While access to birth control and health services is one part of the equation, Laura Haave, Director of the Gender and Sexuality Center (GSC), emphasized that social justice and conversations about these issues are also important to consider.

“I see SHAC as providing healthcare, clinical services,” said Haave. “I think that a counterpoint to that is giving people the opportunity not just to access care and services and contraception and STI testing, things like that, but also the ability to be informed about those choices, and be able to think about their own values, society’s values, critique how access to reproductive services is or is not provided, at Carleton or in the community at large.”

Programs like the Rainbow Retreat, and student-run discussion groups like FemSex and MSex, offer opportunities to have conversations about these pressing issues, which may have a new emphasis or importance in light of the new administration.

“The programs [the GSC] does might not change, but the need for them or how they’re perceived on campus, I think it just puts an entirely different context or frame around what we’re doing,” said Haave. “We’re not suddenly creating a new program to address all these things. These issues existed before this administration and they are going to continue to exist.”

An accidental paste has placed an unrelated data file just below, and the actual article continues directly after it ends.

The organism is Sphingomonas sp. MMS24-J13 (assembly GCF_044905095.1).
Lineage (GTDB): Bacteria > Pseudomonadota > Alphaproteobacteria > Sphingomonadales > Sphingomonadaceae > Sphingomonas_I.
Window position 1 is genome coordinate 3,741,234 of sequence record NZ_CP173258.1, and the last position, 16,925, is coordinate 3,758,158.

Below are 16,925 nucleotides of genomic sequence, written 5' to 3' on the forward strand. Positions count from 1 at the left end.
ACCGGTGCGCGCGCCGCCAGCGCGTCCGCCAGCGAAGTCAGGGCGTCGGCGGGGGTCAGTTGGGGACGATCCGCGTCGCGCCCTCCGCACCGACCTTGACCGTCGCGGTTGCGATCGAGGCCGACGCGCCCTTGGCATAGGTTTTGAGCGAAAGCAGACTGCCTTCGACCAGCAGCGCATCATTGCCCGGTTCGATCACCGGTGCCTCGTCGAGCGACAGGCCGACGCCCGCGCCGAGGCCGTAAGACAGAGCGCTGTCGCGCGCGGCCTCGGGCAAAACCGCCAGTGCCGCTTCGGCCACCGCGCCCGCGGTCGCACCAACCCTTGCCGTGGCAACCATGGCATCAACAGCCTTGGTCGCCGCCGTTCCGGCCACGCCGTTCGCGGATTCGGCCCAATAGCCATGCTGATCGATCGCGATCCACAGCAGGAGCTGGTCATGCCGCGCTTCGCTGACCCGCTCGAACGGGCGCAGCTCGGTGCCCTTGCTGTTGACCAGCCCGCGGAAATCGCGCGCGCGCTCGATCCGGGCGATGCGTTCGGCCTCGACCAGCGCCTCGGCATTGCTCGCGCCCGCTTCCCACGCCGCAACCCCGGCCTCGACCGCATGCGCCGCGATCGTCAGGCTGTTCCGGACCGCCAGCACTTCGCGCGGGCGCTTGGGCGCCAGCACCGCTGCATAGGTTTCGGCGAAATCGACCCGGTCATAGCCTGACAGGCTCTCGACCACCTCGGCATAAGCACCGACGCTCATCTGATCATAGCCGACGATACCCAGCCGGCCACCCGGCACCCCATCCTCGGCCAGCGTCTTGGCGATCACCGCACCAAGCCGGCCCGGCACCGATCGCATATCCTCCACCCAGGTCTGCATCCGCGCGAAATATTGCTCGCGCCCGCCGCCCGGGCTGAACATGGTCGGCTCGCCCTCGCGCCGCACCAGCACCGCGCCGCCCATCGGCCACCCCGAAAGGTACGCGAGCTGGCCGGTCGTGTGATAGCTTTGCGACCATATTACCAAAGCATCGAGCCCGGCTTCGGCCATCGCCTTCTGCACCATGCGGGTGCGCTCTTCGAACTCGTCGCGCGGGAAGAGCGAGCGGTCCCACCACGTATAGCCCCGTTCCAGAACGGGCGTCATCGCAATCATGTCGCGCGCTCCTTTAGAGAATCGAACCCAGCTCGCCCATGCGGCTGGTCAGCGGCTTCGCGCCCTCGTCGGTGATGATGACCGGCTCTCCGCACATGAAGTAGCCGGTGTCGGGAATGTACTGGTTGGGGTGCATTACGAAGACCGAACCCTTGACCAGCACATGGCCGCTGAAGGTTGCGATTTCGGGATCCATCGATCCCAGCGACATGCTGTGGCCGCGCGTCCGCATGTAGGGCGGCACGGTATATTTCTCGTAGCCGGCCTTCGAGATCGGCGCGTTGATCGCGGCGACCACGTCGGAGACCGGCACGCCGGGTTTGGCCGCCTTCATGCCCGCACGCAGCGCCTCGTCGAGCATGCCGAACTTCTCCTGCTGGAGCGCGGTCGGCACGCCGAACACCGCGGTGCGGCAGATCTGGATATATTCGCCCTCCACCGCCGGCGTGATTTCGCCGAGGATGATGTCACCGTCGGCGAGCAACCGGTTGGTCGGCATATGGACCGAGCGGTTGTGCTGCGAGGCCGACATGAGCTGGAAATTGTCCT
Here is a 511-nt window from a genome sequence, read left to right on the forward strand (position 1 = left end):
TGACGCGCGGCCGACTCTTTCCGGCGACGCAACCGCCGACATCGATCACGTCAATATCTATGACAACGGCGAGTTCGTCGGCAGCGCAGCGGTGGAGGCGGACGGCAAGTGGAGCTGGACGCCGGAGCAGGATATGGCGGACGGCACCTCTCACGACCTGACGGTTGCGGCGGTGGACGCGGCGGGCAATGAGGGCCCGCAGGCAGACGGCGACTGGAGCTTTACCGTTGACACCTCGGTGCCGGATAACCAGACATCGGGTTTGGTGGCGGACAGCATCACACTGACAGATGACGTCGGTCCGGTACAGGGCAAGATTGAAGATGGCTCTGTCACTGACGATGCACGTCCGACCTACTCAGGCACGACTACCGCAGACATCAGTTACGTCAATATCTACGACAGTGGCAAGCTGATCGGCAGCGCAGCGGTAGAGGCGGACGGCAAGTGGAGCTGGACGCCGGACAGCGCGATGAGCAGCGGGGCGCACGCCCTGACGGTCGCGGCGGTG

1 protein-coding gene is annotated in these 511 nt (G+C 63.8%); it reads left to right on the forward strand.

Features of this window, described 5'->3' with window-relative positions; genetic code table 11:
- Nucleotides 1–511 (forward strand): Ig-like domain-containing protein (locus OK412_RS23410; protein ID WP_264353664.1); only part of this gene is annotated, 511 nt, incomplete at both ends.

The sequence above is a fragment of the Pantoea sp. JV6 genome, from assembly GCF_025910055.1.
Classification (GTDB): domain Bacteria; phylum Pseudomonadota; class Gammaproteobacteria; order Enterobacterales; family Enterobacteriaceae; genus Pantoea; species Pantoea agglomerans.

Stripped, a GSC-sponsored performance happening Saturday, February 25, tells the stories surrounding the intersecting topics of bodies, sexuality, healthcare access, and more. In light of the Trump administration’s actions, the production this year feels especially poignant. While these issues, as Haave put it, have always been a priority for the GSC, “it’s even more essential to tell those stories now, and I think it is even more healing and connecting to hear them spoken out loud.”

Sarah Kochanek ’18, co-producer of Stripped this year, reflected on how the show’s emphasis on the “intersectionality of experiences” makes the production feel especially urgent this year.

“I think a lot of times there are struggles or experiences that go unnoticed by the majority of people, and that can make someone feel alone in their experience,” said Kochanek. “Hopefully, seeing Stripped will demonstrate to Carleton that it’s alright to not only talk about these issues, but important to everyone, even people we see every day on campus, to fight for reproductive rights, healthcare specifically for marginalized groups, and issues like those.”